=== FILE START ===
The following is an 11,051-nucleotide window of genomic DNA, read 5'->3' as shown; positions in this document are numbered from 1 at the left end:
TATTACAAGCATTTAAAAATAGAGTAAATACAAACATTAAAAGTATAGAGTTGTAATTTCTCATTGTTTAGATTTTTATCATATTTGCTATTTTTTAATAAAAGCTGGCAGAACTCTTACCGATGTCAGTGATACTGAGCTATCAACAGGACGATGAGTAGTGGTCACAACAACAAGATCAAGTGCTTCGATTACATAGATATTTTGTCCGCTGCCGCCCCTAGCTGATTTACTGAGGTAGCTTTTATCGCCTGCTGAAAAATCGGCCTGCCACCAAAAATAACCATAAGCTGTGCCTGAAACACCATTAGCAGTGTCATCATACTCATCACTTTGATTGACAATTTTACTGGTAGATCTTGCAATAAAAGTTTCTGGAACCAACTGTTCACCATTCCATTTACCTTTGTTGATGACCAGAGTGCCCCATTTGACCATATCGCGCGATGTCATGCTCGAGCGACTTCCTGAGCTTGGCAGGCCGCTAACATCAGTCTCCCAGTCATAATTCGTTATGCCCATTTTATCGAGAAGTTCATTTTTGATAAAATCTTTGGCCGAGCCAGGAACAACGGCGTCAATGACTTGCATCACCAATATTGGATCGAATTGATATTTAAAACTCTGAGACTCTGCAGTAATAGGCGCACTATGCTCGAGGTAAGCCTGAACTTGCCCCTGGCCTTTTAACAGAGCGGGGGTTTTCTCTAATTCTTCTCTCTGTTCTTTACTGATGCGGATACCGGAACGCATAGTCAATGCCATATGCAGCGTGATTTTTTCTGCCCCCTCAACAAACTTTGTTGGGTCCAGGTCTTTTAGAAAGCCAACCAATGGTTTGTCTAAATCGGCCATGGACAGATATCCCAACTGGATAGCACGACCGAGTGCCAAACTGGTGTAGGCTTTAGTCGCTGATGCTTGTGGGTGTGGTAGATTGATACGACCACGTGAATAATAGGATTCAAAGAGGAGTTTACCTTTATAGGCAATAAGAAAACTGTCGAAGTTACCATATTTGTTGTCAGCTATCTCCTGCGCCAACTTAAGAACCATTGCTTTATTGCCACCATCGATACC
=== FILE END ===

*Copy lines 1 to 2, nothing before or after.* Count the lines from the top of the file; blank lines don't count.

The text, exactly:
The following is an 11,051-nucleotide window of genomic DNA, read 5'->3' as shown; positions in this document are numbered from 1 at the left end:
TATTACAAGCATTTAAAAATAGAGTAAATACAAACATTAAAAGTATAGAGTTGTAATTTCTCATTGTTTAGATTTTTATCATATTTGCTATTTTTTAATAAAAGCTGGCAGAACTCTTACCGATGTCAGTGATACTGAGCTATCAACAGGACGATGAGTAGTGGTCACAACAACAAGATCAAGTGCTTCGATTACATAGATATTTTGTCCGCTGCCGCCCCTAGCTGATTTACTGAGGTAGCTTTTATCGCCTGCTGAAAAATCGGCCTGCCACCAAAAATAACCATAAGCTGTGCCTGAAACACCATTAGCAGTGTCATCATACTCATCACTTTGATTGACAATTTTACTGGTAGATCTTGCAATAAAAGTTTCTGGAACCAACTGTTCACCATTCCATTTACCTTTGTTGATGACCAGAGTGCCCCATTTGACCATATCGCGCGATGTCATGCTCGAGCGACTTCCTGAGCTTGGCAGGCCGCTAACATCAGTCTCCCAGTCATAATTCGTTATGCCCATTTTATCGAGAAGTTCATTTTTGATAAAATCTTTGGCCGAGCCAGGAACAACGGCGTCAATGACTTGCATCACCAATATTGGATCGAATTGATATTTAAAACTCTGAGACTCTGCAGTAATAGGCGCACTATGCTCGAGGTAAGCCTGAACTTGCCCCTGGCCTTTTAACAGAGCGGGGGTTTTCTCTAATTCTTCTCTCTGTTCTTTACTGATGCGGATACCGGAACGCATAGTCAATGCCATATGCAGCGTGATTTTTTCTGCCCCCTCAACAAACTTTGTTGGGTCCAGGTCTTTTAGAAAGCCAACCAATGGTTTGTCTAAATCGGCCATGGACAGATATCCCAACTGGATAGCACGACCGAGTGCCAAACTGGTGTAGGCTTTAGTCGCTGATGCTTGTGGGTGTGGTAGATTGATACGACCACGTGAATAATAGGATTCAAAGAGGAGTTTACCTTTATAGGCAATAAGAAAACTGTCGAAGTTACCATATTTGTTGTCAGCTATCTCCTGCGCCAACTTAAGAACCATTGCTTTATTGCCACCATCGATACC